Carnival rides, a smorgasbord of food options, animal showings, and even a clown able to rip phone books in half and juggle bowling balls kicked off the Lucas County Fair yesterday.
Organizers estimated a large turnout yesterday, when admission was free, and hoped to see about 50,000 visitors before the fair ends Sunday.
"Attendance is very good today," Dennis Lange, a fair board member, said as he tried to navigate a golf cart down a path packed with fair-goers. "This is perfect fair weather."
The National Weather Service predicts partly cloudy skies and highs in the mid to upper 80s through Sunday.
Throngs of visitors apparently agreed with Mr. Lange as they visited brightly painted concession stands offering hot dogs, hamburgers, and cotton candy, exhibits of everything from crafts to baby animals, and rides, including a Ferris wheel and small roller coaster.
Residents looking for quirkier entertainment also got their fill from Buffo: The World's Strongest Clown, who performed four times yesterday and will be there throughout the week.
"I do a lot of crazy stuff," said the clown, whose real name is Tommy Toman. His acts include the aforementioned phone book ripping, in addition to balancing children and chairs, walking on broken glass, and magic tricks.
The mohawk-wearing former special-education teacher spent much of the early afternoon driving around the fair in his clown car wooing potential spectators. By his 3 p.m. show, he'd amassed a crowd of dozens of children and their parents.
New at the fair this year is the Flying Star Rodeo, planned for 7 p.m. tomorrow, and a strongman competition planned for noon Saturday.
The interior of the livestock barn was renovated recently, and there are more entries for this year's livestock showings.
Brianna Brinkley, 12, said she liked the improvements, which included a new floor designed to make the barn cooler.
Like many of the more than 100 young entrants, she entered animals in three categories: cattle, pigs, and lambs. "I just want to try different things," said the Whitehouse resident, adding that she spends several hours a day at her uncle's farm tending the animals.
"The kids who do care, they put a lot of time into it," said Bryan Crapo, who judged poultry competitions yesterday, adding that preparing for some of the events is "like a science."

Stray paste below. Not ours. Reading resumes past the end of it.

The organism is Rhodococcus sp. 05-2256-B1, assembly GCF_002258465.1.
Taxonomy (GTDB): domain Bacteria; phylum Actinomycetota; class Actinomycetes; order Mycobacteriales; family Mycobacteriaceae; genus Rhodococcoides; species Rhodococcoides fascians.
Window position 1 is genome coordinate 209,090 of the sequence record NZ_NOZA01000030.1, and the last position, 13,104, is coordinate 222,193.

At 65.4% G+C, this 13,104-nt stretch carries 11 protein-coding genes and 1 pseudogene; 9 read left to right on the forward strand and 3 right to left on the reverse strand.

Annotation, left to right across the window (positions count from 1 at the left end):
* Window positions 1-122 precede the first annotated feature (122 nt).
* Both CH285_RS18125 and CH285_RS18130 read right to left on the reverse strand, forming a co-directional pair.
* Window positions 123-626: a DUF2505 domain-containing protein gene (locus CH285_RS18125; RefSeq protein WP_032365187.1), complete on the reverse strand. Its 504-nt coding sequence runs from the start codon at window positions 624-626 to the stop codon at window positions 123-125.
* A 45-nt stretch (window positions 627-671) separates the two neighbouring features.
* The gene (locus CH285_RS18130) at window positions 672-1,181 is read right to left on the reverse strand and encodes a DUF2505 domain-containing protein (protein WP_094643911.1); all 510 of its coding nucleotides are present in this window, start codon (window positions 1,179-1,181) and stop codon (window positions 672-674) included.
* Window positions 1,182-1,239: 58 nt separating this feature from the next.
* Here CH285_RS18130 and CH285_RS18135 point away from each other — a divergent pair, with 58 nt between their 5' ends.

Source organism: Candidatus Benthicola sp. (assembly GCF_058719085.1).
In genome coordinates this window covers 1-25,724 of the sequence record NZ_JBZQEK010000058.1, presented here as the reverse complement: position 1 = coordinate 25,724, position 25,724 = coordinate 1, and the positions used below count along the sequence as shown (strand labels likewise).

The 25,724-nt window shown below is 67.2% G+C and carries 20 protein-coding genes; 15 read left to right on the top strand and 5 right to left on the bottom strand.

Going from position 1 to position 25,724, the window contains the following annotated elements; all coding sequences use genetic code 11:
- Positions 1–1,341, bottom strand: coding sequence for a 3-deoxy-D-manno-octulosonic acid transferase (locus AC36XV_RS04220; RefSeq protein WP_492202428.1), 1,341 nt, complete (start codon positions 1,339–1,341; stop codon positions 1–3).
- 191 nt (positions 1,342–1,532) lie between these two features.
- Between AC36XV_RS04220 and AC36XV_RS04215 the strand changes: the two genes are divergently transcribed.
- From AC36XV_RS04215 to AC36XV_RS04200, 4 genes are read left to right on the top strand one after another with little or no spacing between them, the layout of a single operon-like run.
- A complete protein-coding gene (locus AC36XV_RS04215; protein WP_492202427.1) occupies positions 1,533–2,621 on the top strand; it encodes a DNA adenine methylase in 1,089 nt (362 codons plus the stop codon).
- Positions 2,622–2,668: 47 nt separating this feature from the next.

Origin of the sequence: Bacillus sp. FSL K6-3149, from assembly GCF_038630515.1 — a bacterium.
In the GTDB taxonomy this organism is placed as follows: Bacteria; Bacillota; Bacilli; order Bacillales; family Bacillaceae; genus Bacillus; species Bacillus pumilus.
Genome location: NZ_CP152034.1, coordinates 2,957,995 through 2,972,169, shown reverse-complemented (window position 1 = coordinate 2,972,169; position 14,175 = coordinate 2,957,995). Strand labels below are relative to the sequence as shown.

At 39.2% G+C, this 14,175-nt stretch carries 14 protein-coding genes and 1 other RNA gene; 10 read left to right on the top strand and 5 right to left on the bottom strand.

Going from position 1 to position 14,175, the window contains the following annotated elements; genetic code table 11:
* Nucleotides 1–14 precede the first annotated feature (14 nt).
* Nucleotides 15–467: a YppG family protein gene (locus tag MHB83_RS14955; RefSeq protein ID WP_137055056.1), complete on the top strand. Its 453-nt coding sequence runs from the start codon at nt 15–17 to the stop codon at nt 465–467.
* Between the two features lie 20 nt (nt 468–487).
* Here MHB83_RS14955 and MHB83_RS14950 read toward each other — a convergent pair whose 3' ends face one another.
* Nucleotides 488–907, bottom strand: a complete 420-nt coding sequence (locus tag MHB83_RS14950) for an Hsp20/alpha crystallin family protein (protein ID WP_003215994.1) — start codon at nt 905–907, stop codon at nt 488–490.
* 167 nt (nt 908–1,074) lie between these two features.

Fourteen-year-old Kane Anderson, of Waterville, won his first competition yesterday by showing a chicken.
In that category, Mr. Crapo said he looks for chickens with plenty of well-placed meat on them, since those animals will be used for food.
"It's a food thing," Kane said, adding that his secret was giving the chicken more food than normal, but not too much.
"You have to work with them and get them used to you," said Kia Brady, 15, of preparing her two pigs for the show. She said animal handling requires that the animals be very familiar with people.
She said it's also important to not get too close to the animals, since many, including her pigs, will be sold at the end of the week.
Another attraction, a pony show, featured young men and women riding their animals around a large corral.
"I've come every year for the last eight years," said Sarah Matesz, 16, of Swanton, from atop her horse, a Haflinger named Avalon. "It's challenging, there's a lot to learn."
Lucas County officials making appearances at the fair include the auditor's office and the clerk of courts, each offering assistance to residents.
Auditor Larry Kaczala said appraisers will be on hand to talk to owners of agricultural properties or those properties that fall under the Current Agricultural Use Valuation program. Residents can ask questions about the auditor's appraisals.
Residents from the region also will have the opportunity to fill out an application for a United States passport.
As an officially registered Acceptance Agent for the U.S. Department of State, the Lucas County Clerk of Courts will have staff on site to take residents' photographs and complete all required paperwork. Applicants must have an original birth certificate with the raised seal and another photo identification.
No heat-related incidents had been reported as of mid-afternoon yesterday, said Tim Brainard, a Maumee Fire Department emergency medical technician who volunteered at the fair. He said the only medical booth activity was treating some scrapes and blisters. Extra water is on hand and the medical building is air conditioned, he said.
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